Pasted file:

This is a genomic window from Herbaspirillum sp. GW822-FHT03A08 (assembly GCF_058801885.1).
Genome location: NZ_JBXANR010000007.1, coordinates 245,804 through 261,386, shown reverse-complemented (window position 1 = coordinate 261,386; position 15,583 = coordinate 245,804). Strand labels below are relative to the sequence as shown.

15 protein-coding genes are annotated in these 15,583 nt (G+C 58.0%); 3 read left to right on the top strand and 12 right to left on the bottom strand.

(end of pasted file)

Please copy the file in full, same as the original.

This is a genomic window from Herbaspirillum sp. GW822-FHT03A08 (assembly GCF_058801885.1).
Genome location: NZ_JBXANR010000007.1, coordinates 245,804 through 261,386, shown reverse-complemented (window position 1 = coordinate 261,386; position 15,583 = coordinate 245,804). Strand labels below are relative to the sequence as shown.

15 protein-coding genes are annotated in these 15,583 nt (G+C 58.0%); 3 read left to right on the top strand and 12 right to left on the bottom strand.